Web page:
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Businessbriefs Managing economic success new challenge

February 16, 2011

By Staff Reporter

By Harry Keaney

Ireland’s finance minister, Charles McCreevy, has said the government is committed to cutting personal taxes, despite warnings against doing so from the Economic and Social Research Institute.

Last week, the ESRI urged a suspension of tax cuts for two years until the economy begins to slow down.

The government is expected to announce its tax cuts in the December budget.

Reducing tax rates may be one way to discourage demands for pay increases, which, in turn, could lead to inflation, thus mortally wounding the Celtic Tiger. Already, however, nurses in Ireland are on strike demanding increased wages. The nurses are being closely watched by workers such as policemen, prison officers and other state workers.

However, there’s the belief that tax reductions, resulting in more disposable income, could also lead to increased spending and, perhaps, inflation.

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McCreevy said that expectations for tax reductions and increases in government spending were now "sky high." But, he said, meeting all these expectations would not be consistent with securing a continuation of Ireland’s economic progress, even if the budgetary position could carry the strain in the short term.

McCreevy said the problems of an economy operating at full capacity were becoming increasingly evident with labor shortages, economic congestion and a housing shortage.

"Steps have to be taken to alleviate some of these problems, but there is no magic spell to make them disappear," he said.

Overall, according to McCreevy, the government’s budget must have two key elements, the maintenance of Ireland’s competitiveness and investor confidence.

Rising prices

House prices in Ireland are continuing to increase but at a slower rate. According to a recently released Irish Permanent index, house prices, on a monthly basis for the first nine months of this year, grew by 1.3 percent, compared to 1.6 percent between July and August.

The index also shows that the annual rate of increase, from September 1998 to September 1999, outside Dublin is higher than in the capital.

CBT’s makeover

CBT, the software company which provides learning systems, has renamed itself SmartForce and is now using the ticket symbol SMTF.

Despite posting solid third-quarter results, CBT’s American depository receipts tumbled last week before being halted after the company told analysts that it was revamping its business strategy and accounting methods.

CBT has signed an $11 million long-term agreement with Computer Sciences Corp. to develop new e-learning services for CSC. CBT said that by adding its e-Learning to CSC Sources, Computer Sciences gains online access to CBT Group’s catalogue, technical library, online mentoring, seminars, career planning and other resources.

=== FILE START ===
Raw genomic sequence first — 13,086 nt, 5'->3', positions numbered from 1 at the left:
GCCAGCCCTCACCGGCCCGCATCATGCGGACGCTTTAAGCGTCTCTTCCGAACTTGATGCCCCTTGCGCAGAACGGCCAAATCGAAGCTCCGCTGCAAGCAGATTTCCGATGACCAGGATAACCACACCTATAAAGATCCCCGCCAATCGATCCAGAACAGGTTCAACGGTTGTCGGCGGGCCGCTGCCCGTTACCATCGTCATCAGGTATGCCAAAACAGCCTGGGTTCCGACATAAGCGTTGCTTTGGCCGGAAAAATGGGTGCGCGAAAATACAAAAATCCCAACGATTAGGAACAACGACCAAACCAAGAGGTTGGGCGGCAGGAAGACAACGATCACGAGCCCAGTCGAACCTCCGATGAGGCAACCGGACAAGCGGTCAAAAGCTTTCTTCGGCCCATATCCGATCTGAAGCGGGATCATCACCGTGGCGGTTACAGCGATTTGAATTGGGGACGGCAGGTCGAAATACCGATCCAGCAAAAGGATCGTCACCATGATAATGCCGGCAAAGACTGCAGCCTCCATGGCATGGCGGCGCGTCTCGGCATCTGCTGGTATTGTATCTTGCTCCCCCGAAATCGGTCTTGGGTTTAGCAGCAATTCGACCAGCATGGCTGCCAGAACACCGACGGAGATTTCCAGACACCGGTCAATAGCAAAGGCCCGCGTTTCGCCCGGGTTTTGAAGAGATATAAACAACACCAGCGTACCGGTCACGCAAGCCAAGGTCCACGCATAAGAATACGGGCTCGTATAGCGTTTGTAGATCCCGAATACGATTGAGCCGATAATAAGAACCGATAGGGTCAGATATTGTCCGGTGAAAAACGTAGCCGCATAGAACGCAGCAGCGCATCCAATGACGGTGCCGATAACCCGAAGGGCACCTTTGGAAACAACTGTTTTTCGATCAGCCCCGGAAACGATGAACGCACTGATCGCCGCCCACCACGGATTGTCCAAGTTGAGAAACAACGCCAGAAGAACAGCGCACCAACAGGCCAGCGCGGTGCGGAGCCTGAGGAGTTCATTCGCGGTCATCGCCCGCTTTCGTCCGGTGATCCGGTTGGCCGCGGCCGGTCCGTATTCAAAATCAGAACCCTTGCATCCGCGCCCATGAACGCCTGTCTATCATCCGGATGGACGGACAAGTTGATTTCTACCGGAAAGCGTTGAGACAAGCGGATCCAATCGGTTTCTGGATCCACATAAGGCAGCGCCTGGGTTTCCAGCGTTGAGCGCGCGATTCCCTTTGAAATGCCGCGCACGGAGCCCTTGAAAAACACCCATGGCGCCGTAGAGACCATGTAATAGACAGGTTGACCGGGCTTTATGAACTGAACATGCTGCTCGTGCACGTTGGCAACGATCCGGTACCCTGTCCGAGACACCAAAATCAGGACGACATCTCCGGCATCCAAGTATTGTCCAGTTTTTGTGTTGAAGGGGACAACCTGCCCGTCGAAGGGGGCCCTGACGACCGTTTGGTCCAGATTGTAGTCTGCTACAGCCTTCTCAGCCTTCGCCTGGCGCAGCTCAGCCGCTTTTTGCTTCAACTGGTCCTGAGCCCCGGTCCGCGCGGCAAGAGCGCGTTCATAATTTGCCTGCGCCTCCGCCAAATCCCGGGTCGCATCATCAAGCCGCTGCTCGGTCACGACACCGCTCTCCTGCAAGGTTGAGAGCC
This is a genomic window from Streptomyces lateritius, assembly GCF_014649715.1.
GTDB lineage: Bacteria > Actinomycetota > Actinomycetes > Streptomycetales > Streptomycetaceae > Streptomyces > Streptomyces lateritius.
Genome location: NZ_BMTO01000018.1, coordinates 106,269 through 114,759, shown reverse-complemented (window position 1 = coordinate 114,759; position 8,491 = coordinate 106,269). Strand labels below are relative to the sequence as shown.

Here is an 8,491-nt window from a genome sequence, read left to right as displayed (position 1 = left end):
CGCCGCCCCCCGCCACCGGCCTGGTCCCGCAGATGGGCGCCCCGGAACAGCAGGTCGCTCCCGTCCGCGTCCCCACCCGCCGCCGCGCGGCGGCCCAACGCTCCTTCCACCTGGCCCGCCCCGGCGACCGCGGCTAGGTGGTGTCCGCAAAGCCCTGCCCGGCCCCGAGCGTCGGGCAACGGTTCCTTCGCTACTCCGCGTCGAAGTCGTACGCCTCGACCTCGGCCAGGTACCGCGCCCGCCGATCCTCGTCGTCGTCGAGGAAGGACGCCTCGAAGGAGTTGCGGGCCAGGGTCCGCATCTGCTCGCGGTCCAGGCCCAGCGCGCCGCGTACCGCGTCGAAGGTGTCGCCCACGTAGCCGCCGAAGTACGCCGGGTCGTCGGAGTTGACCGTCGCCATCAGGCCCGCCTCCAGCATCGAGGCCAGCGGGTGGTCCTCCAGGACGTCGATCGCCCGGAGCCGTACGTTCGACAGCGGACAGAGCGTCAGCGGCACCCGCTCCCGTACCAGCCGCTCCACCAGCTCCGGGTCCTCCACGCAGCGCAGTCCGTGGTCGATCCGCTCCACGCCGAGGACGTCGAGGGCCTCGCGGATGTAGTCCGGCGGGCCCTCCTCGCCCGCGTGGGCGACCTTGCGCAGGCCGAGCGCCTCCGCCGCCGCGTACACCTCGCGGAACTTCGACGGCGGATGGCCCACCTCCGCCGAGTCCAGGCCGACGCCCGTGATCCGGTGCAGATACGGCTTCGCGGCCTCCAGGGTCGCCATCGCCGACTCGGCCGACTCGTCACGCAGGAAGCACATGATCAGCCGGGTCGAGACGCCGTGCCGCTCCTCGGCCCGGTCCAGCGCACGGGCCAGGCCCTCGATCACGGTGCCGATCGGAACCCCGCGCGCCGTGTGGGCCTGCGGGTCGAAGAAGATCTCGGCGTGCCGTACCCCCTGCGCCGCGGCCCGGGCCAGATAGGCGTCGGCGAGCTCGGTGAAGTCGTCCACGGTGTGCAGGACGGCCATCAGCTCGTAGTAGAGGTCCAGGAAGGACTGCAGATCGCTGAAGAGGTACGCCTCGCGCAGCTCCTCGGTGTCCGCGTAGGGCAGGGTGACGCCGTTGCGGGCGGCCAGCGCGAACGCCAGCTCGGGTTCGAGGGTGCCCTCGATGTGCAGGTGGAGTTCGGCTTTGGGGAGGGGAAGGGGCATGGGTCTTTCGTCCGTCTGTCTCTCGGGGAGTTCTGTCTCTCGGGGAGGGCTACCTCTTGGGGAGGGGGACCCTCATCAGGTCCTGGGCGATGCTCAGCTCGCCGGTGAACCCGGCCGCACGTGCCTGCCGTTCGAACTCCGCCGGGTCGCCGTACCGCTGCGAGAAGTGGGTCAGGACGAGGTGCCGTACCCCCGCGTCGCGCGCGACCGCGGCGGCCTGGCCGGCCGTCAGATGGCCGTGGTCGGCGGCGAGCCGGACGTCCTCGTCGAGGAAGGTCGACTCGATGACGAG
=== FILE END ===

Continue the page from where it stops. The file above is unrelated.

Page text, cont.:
Computer Sciences helps clients in industry and government use information technology to achieve strategic and operational objectives.

SmartForce said it plans to make "significant ongoing investments" in its e-Learning infrastructure.

Intel invests in Iona

Intel, the world’s largest computer chip maker, has invested the Iona Technologies, the Dublin-based software maker. Iona would not disclose the size of the investment but, according to the Irish Times, Iona said it was "a multimillion dollar" deal.

Iona also said the investment would support the development of updated versions of its "iPortal Suite," product family for Intel’s upcoming 64 bit products. Intel has said these new chips could have a major impact on computer use.

Iona develops "middlewear," software that allows different programs to work together.

Jobs for Derry

British Telecom is planning to establish its largest call center in Derry, a £10 million investment that could create up to 650 jobs by 2001.

BT employs 3,000 people in Northern Ireland, half of whom work in call center operations in Portadown, Co. Armagh; Enniskillen, Co. Fermanagh, and Belfast.

U.S. multinational Raytheon has chosen Derry as the site for a software development center with 150 jobs by the end of 2000.

Stream International is to double its workforce to 500 within 18 months to cover its expanded online technical support services to customers such as dell, Hewlett Packard and Microsoft.

Seagate Technologies, the disk drive manufacturer, has opened phase 3 of its Derry operation, brining its employment in Derry to 1,000 and to almost 2,000 in the region.

Perfecseal is to invest £8.4 million to establish a world-class center of excellence to develop its sterile medical packaging products and services. the company, which currently employs 170 people in Derry, is to increase its total workforce by 10 percent.

Pricey land

A Dublin property developer, Gerry Gannon, paid $12 million at an auction last week for 6.8 acres of land in Malahide Village in north Dublin. On the site is an 18th Century thatched house which is listed for preservation. The land has been rezoned for housing since 1993.

Fordham’s TMBA

Fordham University’s graduate school of business has a new international transnational MBA program. In the spring of 1999, TMBA students traveled to Ireland to study various aspects of global technological management. Fordham hopes to return to Ireland with future TMBA classes.

For details on the program, call Clarissa Dayton at (914) 829-5302.

Homeless in Galway

More people are sleeping rough in Galway. Galway Corporation figures show an increase in the number of homeless from 54 in 1996 to 142 this year. However, the local Simon Community, which assists the homeless, estimates that almost 1,000 people were homeless in the city at some stage last year.

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